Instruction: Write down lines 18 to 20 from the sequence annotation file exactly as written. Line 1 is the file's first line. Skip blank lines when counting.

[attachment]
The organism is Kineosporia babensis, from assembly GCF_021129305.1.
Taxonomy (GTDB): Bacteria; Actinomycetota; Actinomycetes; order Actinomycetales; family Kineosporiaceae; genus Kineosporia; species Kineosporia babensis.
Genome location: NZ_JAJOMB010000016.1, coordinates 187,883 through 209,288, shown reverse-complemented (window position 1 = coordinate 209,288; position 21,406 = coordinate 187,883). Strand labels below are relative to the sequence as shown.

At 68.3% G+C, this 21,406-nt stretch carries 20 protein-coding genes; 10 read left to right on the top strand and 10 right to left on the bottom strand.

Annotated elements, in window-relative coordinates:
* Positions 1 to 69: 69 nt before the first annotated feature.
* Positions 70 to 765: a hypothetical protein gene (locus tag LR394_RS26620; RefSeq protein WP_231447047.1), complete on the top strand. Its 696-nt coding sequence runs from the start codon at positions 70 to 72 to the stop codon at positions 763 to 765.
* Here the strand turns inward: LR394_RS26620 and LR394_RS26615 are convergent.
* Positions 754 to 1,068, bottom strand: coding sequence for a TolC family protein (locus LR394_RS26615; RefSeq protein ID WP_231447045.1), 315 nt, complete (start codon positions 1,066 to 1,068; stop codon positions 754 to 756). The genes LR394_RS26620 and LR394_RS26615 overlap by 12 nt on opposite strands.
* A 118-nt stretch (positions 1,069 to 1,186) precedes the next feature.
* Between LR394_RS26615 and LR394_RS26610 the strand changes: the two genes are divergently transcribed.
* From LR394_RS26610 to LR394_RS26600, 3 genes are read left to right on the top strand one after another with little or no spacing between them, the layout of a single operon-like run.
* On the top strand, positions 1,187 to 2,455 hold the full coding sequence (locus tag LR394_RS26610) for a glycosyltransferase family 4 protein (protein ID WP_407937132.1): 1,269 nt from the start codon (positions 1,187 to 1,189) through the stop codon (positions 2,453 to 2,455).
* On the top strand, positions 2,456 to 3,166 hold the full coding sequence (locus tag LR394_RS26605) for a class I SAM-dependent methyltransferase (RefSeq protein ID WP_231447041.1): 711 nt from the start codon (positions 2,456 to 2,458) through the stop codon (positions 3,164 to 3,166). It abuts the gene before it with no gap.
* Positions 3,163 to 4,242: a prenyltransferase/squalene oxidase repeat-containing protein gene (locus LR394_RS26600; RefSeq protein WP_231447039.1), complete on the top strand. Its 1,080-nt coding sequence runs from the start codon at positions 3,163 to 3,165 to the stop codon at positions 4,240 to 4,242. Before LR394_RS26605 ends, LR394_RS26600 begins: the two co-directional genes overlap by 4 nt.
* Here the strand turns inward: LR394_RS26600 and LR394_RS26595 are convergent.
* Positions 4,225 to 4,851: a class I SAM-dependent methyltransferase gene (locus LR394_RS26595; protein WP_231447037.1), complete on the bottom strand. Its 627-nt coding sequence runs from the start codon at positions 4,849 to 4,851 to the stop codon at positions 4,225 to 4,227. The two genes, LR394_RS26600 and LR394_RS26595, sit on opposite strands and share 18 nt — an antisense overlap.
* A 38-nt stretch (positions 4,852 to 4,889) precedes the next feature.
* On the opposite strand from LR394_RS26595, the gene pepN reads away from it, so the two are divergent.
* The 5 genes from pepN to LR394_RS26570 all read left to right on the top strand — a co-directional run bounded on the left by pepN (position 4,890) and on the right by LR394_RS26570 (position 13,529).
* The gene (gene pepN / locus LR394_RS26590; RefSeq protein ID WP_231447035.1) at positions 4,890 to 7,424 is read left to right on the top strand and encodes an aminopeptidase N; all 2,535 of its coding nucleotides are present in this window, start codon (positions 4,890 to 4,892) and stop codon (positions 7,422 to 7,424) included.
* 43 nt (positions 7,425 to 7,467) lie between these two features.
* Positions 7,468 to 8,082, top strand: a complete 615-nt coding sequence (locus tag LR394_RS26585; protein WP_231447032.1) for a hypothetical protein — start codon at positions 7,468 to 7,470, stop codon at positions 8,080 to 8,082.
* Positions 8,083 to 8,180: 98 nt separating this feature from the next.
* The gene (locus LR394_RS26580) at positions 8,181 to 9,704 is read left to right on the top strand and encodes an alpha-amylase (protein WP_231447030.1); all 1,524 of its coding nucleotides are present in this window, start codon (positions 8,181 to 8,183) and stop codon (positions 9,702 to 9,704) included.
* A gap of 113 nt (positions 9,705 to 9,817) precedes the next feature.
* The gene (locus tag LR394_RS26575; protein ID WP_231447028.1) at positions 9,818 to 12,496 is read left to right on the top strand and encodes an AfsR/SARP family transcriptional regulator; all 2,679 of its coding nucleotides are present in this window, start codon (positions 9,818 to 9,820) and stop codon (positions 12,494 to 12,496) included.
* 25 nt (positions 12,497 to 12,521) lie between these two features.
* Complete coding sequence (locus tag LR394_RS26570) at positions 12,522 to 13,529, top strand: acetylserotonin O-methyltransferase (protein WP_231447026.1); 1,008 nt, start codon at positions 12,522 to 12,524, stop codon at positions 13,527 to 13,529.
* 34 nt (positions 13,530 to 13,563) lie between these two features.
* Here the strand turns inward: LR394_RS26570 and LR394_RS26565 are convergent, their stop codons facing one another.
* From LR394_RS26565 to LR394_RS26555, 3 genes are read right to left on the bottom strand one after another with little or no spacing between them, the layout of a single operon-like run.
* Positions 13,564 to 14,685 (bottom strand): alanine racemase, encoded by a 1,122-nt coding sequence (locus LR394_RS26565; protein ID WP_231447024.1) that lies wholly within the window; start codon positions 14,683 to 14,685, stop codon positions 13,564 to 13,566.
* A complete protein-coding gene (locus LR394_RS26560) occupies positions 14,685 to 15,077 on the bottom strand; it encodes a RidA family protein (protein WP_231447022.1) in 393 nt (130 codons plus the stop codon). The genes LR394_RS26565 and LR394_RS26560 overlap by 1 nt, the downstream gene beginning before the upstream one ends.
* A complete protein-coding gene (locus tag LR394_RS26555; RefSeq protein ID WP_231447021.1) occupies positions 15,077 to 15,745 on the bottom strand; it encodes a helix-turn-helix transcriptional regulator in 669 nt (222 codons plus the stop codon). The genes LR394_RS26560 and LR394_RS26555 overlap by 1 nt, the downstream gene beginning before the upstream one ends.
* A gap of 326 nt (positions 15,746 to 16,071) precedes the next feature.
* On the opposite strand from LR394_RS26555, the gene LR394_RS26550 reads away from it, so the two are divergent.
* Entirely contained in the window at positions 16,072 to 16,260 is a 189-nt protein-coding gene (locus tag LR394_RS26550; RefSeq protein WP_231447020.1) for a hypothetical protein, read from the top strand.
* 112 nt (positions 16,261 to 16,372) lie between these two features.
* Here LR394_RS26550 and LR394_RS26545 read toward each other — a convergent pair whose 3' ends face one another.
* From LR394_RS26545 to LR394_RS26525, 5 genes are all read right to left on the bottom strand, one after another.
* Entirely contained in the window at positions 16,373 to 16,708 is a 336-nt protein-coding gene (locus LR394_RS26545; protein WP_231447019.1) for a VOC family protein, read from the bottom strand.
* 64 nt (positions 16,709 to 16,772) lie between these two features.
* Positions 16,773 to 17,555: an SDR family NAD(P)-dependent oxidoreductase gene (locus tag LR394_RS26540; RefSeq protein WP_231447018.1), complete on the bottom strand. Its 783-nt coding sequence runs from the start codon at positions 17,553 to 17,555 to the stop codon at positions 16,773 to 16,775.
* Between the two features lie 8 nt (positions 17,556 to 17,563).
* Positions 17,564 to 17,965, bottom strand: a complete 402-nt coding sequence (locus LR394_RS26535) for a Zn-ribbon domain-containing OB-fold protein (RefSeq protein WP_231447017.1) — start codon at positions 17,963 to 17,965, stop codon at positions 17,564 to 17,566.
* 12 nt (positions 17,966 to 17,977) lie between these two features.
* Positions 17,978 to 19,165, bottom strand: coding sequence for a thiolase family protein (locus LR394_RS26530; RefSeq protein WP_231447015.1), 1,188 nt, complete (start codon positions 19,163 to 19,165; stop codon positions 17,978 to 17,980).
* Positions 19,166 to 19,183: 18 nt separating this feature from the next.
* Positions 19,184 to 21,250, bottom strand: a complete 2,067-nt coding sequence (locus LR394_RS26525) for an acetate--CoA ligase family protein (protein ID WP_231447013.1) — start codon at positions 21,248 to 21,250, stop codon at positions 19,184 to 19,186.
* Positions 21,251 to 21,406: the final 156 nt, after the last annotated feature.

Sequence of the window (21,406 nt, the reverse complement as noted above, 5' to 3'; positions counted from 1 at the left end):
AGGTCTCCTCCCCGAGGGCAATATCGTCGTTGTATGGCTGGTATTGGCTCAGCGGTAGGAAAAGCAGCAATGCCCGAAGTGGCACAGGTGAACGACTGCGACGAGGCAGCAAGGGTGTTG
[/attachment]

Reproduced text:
* A 38-nt stretch (positions 4,852 to 4,889) precedes the next feature.
* On the opposite strand from LR394_RS26595, the gene pepN reads away from it, so the two are divergent.
* The 5 genes from pepN to LR394_RS26570 all read left to right on the top strand — a co-directional run bounded on the left by pepN (position 4,890) and on the right by LR394_RS26570 (position 13,529).